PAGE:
For environmental exterior lighting, we opted for a single dome light with a cloudy sun HDRI (High Dynamic Range Image) sourced from PG Skies. It is hard to find HDRI’s that are to the same quality as these. With one good HDRI, we can create many scene styles by altering gamma, physical camera and sky orientation.
Our initial objective in development was to provide clean, clear, presentable clay draft renders. The best way we could do that was with a daylight set up as shown. Due to the higher ground level in the model we found our views exposing the black horizon line on this non 360° HDRI so we added a Vray-plane, essentially an infinite ground level that is calculated through the render engine. The black under fill was soon gone giving us a clean clay render to produce for the client. – You can see the lower section of the HDRI in the first clay draft scene that was developed and then the V-ray plane that was placed in the latter two shots.
After various applications importing X-frog tree models, finding high quality textures from various sites and creating all your custom maps using Pix-Plant, we were then ready to finalise the scene and send over some shots of what we had.
In the two screenshots above we optimised SketchUp’s management ability by creating Vray-Proxies. Vray-Proxies are an absolute must when dealing with such demanding scenes like this. It not only aids us in smooth navigation within the model space itself but increases our VFB (Vray Frame Buffer) load time. We can then add further optimisation by editing chosen proxy groups and replacing the tree models with 2D images of any representation we choose, or in this case singular line geometry that is grouped and copied into the component; the method we have gone for in this project. To do this, simply open the group and then the component, deleting all model based proxy data, replacing it with a rendered 2D image of that proxy. It’s a simple task that not many CG artists learn from the start and it is definitely an important aspect when modelling and rendering on such a large scale. This will then help Vray to compute all the relevant data when loading up the VFB, the Vray Frame Buffer. In the clay drafts below the HDRI has now changed to a clear whispy blue sky with slightly more contrast to really get the most from the clay renders.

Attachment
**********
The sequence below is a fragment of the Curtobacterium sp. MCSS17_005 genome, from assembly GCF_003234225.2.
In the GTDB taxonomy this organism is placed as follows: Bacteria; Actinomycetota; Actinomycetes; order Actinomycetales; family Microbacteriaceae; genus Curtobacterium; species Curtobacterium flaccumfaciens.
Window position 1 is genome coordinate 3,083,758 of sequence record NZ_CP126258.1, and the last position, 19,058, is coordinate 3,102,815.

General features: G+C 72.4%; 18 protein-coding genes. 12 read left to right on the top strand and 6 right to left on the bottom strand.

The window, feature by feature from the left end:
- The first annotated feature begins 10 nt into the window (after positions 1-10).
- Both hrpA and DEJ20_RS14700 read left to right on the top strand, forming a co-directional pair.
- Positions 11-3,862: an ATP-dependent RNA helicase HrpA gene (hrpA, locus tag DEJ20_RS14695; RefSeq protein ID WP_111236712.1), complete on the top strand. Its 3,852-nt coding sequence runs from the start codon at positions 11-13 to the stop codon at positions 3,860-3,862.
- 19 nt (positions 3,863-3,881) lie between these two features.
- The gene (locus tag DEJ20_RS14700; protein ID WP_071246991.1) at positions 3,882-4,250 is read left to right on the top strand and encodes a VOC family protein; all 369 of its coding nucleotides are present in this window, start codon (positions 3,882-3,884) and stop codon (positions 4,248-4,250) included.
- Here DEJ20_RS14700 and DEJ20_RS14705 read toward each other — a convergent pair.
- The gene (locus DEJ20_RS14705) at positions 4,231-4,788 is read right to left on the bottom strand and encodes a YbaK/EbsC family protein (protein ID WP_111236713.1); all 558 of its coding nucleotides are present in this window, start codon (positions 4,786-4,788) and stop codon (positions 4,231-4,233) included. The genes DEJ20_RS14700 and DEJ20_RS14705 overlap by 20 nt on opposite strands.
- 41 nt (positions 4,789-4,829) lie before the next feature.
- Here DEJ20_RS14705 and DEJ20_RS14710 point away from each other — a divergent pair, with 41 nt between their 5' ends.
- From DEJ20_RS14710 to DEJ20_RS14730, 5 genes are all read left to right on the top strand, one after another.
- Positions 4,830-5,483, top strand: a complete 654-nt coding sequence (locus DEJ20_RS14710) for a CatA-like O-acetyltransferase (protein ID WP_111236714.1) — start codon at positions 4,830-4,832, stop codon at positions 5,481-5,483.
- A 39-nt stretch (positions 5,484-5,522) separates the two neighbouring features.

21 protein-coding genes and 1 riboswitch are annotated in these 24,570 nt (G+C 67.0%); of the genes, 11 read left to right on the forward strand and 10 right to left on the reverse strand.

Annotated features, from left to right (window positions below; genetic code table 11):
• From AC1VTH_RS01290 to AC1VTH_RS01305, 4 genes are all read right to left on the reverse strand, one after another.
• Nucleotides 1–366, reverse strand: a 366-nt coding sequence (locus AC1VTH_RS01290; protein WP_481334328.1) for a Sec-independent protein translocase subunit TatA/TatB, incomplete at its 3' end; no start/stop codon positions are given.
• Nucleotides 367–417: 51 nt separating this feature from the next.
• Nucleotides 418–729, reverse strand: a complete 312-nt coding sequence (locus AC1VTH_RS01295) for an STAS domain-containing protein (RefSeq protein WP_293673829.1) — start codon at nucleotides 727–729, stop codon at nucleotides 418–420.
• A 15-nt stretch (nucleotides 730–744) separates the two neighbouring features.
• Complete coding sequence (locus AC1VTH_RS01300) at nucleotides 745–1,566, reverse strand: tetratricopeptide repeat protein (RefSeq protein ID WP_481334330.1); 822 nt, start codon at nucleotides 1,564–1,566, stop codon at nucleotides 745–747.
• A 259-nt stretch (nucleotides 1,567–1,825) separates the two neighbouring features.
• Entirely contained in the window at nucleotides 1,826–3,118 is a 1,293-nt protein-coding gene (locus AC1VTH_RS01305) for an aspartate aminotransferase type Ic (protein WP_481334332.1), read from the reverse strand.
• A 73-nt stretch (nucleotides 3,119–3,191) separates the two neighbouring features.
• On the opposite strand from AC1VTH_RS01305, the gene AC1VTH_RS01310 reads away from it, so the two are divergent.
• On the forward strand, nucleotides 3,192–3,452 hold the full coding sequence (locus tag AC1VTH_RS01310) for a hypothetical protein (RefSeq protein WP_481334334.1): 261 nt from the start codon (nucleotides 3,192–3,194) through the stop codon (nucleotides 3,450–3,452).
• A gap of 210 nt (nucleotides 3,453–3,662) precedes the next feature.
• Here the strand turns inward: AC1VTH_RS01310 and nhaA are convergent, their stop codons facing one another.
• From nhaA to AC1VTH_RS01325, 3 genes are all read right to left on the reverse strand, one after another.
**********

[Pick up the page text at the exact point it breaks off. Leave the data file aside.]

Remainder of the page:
The top floor will be built above the silo as the main feature floor with uninterrupted views and the largest floor plan. Typical office floor area per floor is 80m2 with the top floor being about 100m2. The building will then be crowned with a green roof with local vernacular species growing to help with wildlife and biodiversity. The roof will also include a central light well to fill the centre of the top floor with beaming natural light. The images represented here show the cladding panels to the corridors and lift as zinc panels to reflect the industrial heritage of its local environment.
The images produced are first attempts of the design process to show how the building could appear along with how the landscaping around the silo can be improved drastically. The office images below also help to give a feel for what could be a fantastic working environment and an enjoyable place to be.
That’s it for the D3 silo exterior breakdown for now… Continue to scroll down and you will find our final interior visualisations below. You can also find the project in its entirety here.
Thank you all for the support, we hope this has been of some help to you and will trigger further questions regarding this project. Hopefully we can try and spend some time going through an interior scene set up with you for June’s Archilime Newsletter. please do not email us regarding this project, why not comment in the box below and we will be sure to answer you as quick as we can!
From the team at Archilime!